Kerala is all set to become country’s second Open Defecation Free (ODF) state by November 1 this year, according to the state Chief Secretary S.M. Vijayanand who convened a meeting of all stakeholders and higher officials recently to evaluate the progress of the mission.
Speaking at a national workshop on solid and liquid waste management under Swachh Bharat Mission, state Local Self Government Minister K.T. Jaleel said that the Kerala government has “taken up” the challenge and is aiming to become “India’s second ODF State after Sikkim by November 1, 2016”.
Watch: Sikkim Becomes the First State in India to Achieve 100% Sanitation
K.T. Jaleel also added, the state is working hard on developing and implementing decentralized waste management models using low cost technologies and we know the importance of effective waste management for health, as all these things play a key role in the development of any nation and its economic progress.
In his address, Union Minister of State for Drinking Water and Sanitation, Ramesh Jigajinagi lauded Kerala’s initiatives in collecting, segregating, treating and disposing garbage.
Noting that most villages of Kerala are doing this sustainably through vermin composting, biogas plants, soak pits, and water treatment practices, he said this can be emulated by other states too.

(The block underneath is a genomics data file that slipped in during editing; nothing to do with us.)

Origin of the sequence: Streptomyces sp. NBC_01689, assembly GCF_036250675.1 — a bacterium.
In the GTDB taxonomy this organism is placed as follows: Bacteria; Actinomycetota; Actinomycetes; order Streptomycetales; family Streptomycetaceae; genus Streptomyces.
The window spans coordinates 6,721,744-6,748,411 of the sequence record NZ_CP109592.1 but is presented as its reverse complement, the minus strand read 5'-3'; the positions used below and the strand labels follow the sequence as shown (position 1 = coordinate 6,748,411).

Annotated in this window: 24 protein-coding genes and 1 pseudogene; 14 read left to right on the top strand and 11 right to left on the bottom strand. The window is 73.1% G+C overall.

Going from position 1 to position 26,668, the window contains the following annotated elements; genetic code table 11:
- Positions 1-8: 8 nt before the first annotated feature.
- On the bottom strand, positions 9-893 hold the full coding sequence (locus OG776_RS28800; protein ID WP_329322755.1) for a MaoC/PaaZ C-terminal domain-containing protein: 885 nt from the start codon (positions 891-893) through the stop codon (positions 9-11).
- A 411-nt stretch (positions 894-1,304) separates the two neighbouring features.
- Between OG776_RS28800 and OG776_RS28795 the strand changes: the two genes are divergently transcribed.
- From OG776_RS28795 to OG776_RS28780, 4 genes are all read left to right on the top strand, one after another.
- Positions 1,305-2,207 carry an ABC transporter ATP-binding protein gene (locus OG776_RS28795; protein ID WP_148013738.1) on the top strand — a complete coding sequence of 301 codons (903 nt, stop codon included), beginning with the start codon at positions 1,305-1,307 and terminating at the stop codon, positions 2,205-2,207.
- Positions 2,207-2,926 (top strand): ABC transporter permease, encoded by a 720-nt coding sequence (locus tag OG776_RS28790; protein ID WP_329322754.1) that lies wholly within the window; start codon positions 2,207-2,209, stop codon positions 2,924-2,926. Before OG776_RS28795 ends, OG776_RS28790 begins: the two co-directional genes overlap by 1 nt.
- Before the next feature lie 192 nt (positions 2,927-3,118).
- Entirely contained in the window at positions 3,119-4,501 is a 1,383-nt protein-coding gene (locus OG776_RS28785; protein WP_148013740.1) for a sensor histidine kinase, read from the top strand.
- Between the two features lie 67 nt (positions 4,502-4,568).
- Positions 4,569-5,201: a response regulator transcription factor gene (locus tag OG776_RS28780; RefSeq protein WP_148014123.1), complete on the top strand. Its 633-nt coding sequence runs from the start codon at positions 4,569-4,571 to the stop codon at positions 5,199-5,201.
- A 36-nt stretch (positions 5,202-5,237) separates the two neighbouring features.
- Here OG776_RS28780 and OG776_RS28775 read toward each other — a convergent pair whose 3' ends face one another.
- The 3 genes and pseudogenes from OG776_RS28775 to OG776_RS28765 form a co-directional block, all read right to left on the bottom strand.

Officials also observed that availability of funds will not stand as a hindrance in achieving the target but mobilisation of other resources may be a challenge, especially when it comes to tribal, hilly and coastal areas.
Looking at the stats and figures of other Indian States/Cities, 100% sanitation in India still looks like a big dream.
A survey was done last year by Ministry of Urban Development, as part of the National Swachh Mission. Many states and cities were ranked on the basis of their Swachh Index and their performance was graded on two major indicators: efforts to end open defecation and solid waste management practices.
According to the Swachh Index report, Damoh a small city near Bhopal was ranked as the dirtiest city in the country and was ranked at the whopping number of 476. There are many public toilets which has been built near the city of Damoh to try and confront the problem of open defecation but according to the citizens the toilets are in terrible conditions and completely unusable.
Sudhir Sharma, Chief Municipal Officer of Damoh instead of taking action on the problems decided to question on the survey conducted by the Ministry of Urban Development. Till now not even a single problem in the city has been looked after.
Coming from Damoh to Mysore in Karnataka, the city of palaces, last year won a new distinction. It was ranked as the cleanest city in the country on two Swachh Bharat parameters – reduction of open defecation and solid waste management. The city still holds the 1st position as per the government survey which was done in February this year as a part of ‘Swachh Bharat’ initiative.
According to the new Government survey, Chandigarh and Tiruchirapalli in Tamil Nadu are in the sweet spot of Top 3 and New Delhi is right behind them. Visakhapatnam in Andhra Pradesh and Gujarat’s Surat and Rajkot have both made it into the Top 10 and showed a big improvement over their earlier ranking.
Watch: A Special Report on India’s Swachh Index
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